SRINAGAR: As Indian PM Narendra Modi arrived in held Kashmir for his first visit since he scrapped its special status under Article 370 of India’s constitution, Pakistan dismissed the move as “part of India’s efforts to portray normalcy” in the disputed region.

“We believe that these efforts to project normalcy are a facade and tourism cannot be promoted in a situation where local people are being intimidated and their rights and freedoms are being denied,” Foreign Office spokesperson Mumtaz Zahra Baloch said in her weekly press briefing on Thursday.

Modi’s government had stripped the Muslim-majority Kashmir valley of its special constitutional status nearly five years ago, splitting the occupied region into two territories directly ruled from New Delhi, which angered Kashmiris in the densely militarised territory.

Taking pride in having cancelled the occupied region’s constitutional special status and inherited protections of land and jobs for its permanent residents, he claimed that the old rules and “dynastic politics” had limited the region’s potential.

Modi embarks on first visit to disputed region in five years; takes pride in having revoked its special status

“I am working hard to win your hearts, and my attempt to keep winning your hearts will continue,” AFP quoted the Hindu nationalist leader as saying at a public rally in Srinagar.

“[India-held] Jammu and Kashmir is not just a region, it is the crown of the country,” Modi told the rally in a stadium.

According to AFP, security forces on Thursday patrolled the streets, as well as in motorboats along the river that runs through Srinagar. Most schools in the city were shut for the day, and the authorities had called on government employees to attend the rally.

Omar Abdullah, a former chief minister of held Kashmir, accused the government of organising buses to bring in crowds, alleging that “almost none” would be attending willingly.

Modi also remotely inaugurated a slew of development projects and government schemes for boosting agro-economy and tourism in held Kashmir and other parts of India. The projects included new infrastructure around the revered Muslim shrine of Hazratbal in the city.

The visit comes ahead of India’s national elections due by May, the first since the region lost its autonomy. The last local elections in held Kashmir were held in 2014.

Modi’s government claims New Delhi’s direct rule of Kashmir brought about a new era of “peace and development”, but critics and many residents say it heralded a drastic curtailment of civil liberties and press freedom.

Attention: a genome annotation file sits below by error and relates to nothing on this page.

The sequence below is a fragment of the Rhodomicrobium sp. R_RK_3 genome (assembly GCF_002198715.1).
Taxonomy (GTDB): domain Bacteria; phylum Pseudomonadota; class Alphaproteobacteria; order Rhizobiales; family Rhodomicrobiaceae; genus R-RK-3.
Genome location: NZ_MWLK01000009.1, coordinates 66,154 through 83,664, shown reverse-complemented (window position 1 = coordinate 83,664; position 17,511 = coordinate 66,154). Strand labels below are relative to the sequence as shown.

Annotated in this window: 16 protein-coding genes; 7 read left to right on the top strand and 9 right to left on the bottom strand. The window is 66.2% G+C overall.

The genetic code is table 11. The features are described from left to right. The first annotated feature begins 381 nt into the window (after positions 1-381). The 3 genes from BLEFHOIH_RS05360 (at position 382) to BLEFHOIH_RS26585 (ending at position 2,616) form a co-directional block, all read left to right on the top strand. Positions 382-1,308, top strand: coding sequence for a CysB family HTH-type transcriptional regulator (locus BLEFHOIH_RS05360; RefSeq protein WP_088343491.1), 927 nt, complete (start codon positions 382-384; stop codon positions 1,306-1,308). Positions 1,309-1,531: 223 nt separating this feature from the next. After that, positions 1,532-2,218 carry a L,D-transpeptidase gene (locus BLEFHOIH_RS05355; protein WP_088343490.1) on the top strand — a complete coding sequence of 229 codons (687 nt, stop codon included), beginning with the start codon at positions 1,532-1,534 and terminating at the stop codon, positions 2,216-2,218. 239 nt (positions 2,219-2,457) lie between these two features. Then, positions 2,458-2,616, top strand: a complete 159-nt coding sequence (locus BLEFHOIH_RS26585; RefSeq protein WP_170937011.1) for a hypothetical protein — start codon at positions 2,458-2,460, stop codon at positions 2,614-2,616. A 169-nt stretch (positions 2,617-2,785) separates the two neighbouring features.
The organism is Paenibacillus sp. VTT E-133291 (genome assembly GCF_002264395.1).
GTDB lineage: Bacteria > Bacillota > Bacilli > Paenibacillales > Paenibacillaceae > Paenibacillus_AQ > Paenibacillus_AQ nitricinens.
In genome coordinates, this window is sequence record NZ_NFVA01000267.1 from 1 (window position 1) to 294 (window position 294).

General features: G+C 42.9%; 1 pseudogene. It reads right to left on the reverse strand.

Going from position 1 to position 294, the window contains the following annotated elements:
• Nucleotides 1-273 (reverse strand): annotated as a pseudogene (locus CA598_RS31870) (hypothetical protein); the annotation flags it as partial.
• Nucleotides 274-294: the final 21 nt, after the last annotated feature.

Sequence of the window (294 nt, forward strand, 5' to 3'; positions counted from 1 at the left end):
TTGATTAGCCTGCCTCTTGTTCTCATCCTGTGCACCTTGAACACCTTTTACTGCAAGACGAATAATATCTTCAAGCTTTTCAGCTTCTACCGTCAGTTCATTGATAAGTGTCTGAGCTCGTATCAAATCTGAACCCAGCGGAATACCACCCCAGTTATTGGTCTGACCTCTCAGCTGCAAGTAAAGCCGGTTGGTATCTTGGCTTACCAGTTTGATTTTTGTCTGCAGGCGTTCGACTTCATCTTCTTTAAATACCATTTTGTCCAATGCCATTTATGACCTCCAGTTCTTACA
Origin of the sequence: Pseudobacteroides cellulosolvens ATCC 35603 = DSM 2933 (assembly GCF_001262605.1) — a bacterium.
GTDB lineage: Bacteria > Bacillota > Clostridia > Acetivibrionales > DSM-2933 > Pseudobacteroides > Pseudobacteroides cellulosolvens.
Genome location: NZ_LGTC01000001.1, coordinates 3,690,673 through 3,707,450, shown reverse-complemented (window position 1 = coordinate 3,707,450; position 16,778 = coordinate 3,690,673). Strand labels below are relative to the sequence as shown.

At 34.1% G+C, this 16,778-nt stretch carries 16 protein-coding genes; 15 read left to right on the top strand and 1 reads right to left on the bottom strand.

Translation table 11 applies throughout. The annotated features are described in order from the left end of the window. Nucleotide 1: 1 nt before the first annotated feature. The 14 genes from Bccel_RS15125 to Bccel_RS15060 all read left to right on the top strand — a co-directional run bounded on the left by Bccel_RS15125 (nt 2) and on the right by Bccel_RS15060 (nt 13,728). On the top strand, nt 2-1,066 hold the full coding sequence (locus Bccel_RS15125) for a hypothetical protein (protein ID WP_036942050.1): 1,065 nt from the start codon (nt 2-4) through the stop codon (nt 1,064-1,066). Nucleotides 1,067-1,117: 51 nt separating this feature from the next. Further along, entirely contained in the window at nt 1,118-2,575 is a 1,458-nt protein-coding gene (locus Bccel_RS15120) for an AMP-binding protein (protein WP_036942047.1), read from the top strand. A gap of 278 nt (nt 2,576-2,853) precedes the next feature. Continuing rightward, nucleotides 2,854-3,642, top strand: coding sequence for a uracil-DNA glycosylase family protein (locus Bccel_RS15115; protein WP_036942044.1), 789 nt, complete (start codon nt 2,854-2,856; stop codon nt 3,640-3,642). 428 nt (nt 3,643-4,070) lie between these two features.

When asked about the new government’s policy on ties with India, Ms Baloch responded with a blend of cautious optimism and steadfast priorities.

As the country awaits the formation of its new cabinet, she suggested the appointment of new foreign minister will pave the way for defining the trajectory of Pakistan’s diplomatic interactions, including those with India.

“The Cabinet formation is yet to take place, and once the Cabinet is in place, we will have a direction with regard to the foreign policy and Pakistan’s relations with other countries, including its neighbors,” the spokesperson said.

“We would then be in a better position to respond to queries on how this will impact Pakistan’s interaction with India in the coming days,” she added. Emphasising the country’s desire for harmonious relations, she reaffirmed Pakistan’s long-standing position on engaging with all its neighbors, including India, on a foundation of respect and equality.

However, her remarks also underscored the importance of addressing critical issues that have long marred bilateral relations, including allegations of support for terrorism and concerns over extrajudicial and extraterritorial killings attributed to India.

Kashmir remains a pivotal point in Pakistan’s diplomatic stance, with the Foreign Office making it clear that the disputed territory will always be a priority in any engagement with India. “Kashmir will always be a priority when such engagement takes place,” the spokesperson emphasized, highlighting the issue’s centrality to Pakistan’s foreign policy and its relationship with India.

Reported by Pakistani News Portal DAWN